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  • Amy Agape

Contemplative Practices and Conscious Dying VI:  Kenotic Practices

Updated: Oct 20, 2019


I was not a novice in the practice of energy transmission. Having been trained in the Vajrayana tradition of Buddhism by my beloved lama and having studied very closely with a shaman, receiving transmissions from both of them, I recognized the method.  I knew very well the process of opening myself in order to become a channel through which could flow particular energies.  For years, I had received such transmissions, and I had given them.

In addition, though, I recognized this particular energy, this feeling; indeed, it had been with me my entire life.  What I could not comprehend during that trip was that I not only was being instructed in some new process, but I also was undergoing an initiation of sorts.  I was being shown a kenotic practice, although I would not learn to call it that for many years.

Kenosis refers to the self-emptying movement of surrender.  Derived from the Greek ekenosein (εκενοσεν), this term is found in Philippians 2:7 and refers to Jesus allowing himself to be emptied.  This term signifies a very specific energetic movement taught and transmitted by Jesus (and others) and available to all humans regardless of religion or training.

All wisdom traditions teach the necessity of surrender, but rarely are we instructed on how to do it.  Surrender is not something we can ponder, not something to be imagined.  It only exists as an action, an action at the center of every religion, every spiritual convention.

Surrender is the entire dying process.  At each moment in our lives, we are given the opportunity to release and surrender.  And each time we accept that opportunity and use it, we are practicing for our eventual final act of surrender, the moment when the Angel of Death reclaims the very last bits of what we have borrowed from her during these magnificent lifetimes.  

The most difficult aspect of dying is allowing ourselves to die, surrendering to the death that is occurring already.  And in my experience it can be even more challenging in metaphysical and metaphoric deaths.  Each time my body has been dying, I have been unable to hide that reality from myself and others for any period of time.  My body then actually supports my dying process.  As I witnessed in my spiritual communities, death practices can only take us to a certain place; they can provide the atmosphere of death or the practice of death.  Amazingly, those of us who are dying physically actually may have an advantage over those who inhabit healthy bodies, because our physical forms themselves aid in the process of surrender.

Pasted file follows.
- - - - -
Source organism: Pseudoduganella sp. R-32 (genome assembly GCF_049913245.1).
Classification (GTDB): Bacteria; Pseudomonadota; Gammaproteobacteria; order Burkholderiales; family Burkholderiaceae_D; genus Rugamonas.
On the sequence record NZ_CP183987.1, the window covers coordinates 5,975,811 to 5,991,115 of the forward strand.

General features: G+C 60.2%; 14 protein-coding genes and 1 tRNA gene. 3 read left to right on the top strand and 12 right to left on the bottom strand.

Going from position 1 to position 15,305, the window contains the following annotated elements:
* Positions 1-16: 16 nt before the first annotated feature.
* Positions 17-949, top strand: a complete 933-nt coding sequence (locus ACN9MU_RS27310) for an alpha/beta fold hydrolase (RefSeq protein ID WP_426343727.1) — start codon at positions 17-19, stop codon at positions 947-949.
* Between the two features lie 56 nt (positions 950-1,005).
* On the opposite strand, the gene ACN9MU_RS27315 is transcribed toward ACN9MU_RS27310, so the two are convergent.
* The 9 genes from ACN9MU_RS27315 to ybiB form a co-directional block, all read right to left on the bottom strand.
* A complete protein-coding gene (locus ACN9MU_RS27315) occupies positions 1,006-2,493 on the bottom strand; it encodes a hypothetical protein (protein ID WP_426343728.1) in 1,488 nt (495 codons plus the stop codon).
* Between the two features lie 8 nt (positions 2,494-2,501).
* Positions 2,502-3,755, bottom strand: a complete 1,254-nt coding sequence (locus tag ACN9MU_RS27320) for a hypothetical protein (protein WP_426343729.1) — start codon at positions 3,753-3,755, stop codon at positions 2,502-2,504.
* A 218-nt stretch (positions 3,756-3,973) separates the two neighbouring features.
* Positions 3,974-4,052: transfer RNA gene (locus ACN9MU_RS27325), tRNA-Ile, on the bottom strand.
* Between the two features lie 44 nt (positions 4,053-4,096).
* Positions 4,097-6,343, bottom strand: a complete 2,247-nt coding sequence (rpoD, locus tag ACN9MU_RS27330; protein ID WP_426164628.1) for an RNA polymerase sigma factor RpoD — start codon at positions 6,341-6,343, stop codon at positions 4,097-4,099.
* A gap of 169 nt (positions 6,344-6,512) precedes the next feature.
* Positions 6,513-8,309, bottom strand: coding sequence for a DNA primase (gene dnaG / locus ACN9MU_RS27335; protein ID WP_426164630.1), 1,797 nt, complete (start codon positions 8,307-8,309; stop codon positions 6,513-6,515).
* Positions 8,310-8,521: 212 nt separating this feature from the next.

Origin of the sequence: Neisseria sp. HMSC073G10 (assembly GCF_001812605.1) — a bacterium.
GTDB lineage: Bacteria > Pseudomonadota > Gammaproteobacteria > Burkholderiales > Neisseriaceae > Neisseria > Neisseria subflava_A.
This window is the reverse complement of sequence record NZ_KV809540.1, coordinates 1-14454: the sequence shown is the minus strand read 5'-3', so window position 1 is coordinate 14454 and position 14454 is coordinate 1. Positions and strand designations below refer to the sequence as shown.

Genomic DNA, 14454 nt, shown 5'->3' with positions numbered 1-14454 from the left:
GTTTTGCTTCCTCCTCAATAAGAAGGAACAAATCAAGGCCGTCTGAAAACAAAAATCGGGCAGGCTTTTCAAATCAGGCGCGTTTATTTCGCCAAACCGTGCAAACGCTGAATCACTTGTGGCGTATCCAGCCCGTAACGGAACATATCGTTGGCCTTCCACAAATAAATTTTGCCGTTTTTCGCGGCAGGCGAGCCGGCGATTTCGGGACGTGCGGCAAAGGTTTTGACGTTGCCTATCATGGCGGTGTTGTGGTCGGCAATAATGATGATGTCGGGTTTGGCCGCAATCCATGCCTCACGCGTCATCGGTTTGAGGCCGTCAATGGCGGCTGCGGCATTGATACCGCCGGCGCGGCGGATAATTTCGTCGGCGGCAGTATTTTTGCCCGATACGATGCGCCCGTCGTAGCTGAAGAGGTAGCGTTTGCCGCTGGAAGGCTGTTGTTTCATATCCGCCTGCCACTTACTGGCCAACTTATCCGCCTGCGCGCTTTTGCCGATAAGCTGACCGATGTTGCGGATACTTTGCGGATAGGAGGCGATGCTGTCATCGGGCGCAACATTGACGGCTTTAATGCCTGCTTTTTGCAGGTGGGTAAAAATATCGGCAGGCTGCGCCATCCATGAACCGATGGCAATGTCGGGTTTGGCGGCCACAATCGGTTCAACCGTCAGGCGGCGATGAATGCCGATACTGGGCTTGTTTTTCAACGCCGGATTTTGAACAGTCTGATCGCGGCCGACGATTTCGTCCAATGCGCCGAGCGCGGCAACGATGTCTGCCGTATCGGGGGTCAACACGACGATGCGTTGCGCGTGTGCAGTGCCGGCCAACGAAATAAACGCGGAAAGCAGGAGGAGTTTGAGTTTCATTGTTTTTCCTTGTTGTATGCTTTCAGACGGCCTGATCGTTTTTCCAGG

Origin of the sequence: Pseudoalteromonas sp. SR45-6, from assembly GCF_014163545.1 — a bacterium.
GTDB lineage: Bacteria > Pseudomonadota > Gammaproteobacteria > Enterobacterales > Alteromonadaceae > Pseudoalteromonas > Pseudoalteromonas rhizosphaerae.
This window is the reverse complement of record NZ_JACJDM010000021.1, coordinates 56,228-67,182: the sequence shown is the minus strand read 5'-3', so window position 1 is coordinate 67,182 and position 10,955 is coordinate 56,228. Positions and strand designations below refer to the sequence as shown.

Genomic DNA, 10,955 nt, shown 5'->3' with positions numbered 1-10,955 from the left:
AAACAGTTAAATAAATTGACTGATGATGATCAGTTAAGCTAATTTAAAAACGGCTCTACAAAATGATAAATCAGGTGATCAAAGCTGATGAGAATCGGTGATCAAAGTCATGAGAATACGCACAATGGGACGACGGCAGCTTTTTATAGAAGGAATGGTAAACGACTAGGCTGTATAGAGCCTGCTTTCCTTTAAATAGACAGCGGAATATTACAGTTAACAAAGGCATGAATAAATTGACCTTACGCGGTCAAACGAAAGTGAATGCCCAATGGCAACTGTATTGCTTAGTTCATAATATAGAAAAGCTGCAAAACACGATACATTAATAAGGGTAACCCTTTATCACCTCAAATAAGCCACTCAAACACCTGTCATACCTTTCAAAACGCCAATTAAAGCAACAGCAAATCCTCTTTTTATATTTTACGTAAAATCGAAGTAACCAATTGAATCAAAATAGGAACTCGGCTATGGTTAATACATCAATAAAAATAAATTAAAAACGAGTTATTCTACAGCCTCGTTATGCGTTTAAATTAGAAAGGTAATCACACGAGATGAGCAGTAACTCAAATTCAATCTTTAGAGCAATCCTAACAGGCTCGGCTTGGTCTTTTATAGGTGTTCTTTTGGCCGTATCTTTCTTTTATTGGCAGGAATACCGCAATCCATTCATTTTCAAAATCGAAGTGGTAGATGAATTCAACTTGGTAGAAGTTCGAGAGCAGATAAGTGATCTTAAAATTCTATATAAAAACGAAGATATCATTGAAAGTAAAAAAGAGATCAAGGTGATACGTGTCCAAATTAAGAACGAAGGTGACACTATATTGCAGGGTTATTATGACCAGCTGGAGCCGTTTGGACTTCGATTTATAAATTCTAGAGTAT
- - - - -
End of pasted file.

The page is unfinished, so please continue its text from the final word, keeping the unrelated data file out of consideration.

Kenotic practices tie all of our work with conscious dying together.  They become a way of living as we die, a way of dying as we live.  And any practice can be kenotic, as long as it involves surrender.  When we have a state change through an Illuminative Practice, we are surrendering whatever state we leave.  In Purgative Practices, we surrender our ability to control the physical, emotional, and mental sensations we encounter as we become more present to them and allow them to work on us.  And Unitive Practices require us to surrender our sense of “me” as we experience union with some “other”.

Kenosis is the dance amongst all of these.  Frequently, during my death journeys I have found that I can be in an Illuminative state one moment then pulled into something Purgative the next.  I may feel intensely isolated with one exhalation and at one with everything with the following inhalation.  My capacity to surrender every experience as it passes has increased greatly as I have worked with Kenotic Practices.  And I have found this invaluable in my work with Conscious Death and Dying.  Indeed, during my last encounter with death, two years ago, I felt as though I were being called to surrender moment by moment every single day.

Any practice can be a Kenotic Practice if we perform it kenotically – that is, if we use it as an act of surrender.  In fact, it isn’t actually the practice itself that is Illuminative, Purgative, or Unitive either; rather it is the stance we take when performing the practice.  Any act or glance can be unitive if we are using that lens, just as anything can be Purgative or Illuminative.  And every single day we have a multitude of opportunities to surrender to something — to allow ourselves to be filled with a sensation, an emotion, an experience — and then to allow ourselves to be emptied of it entirely.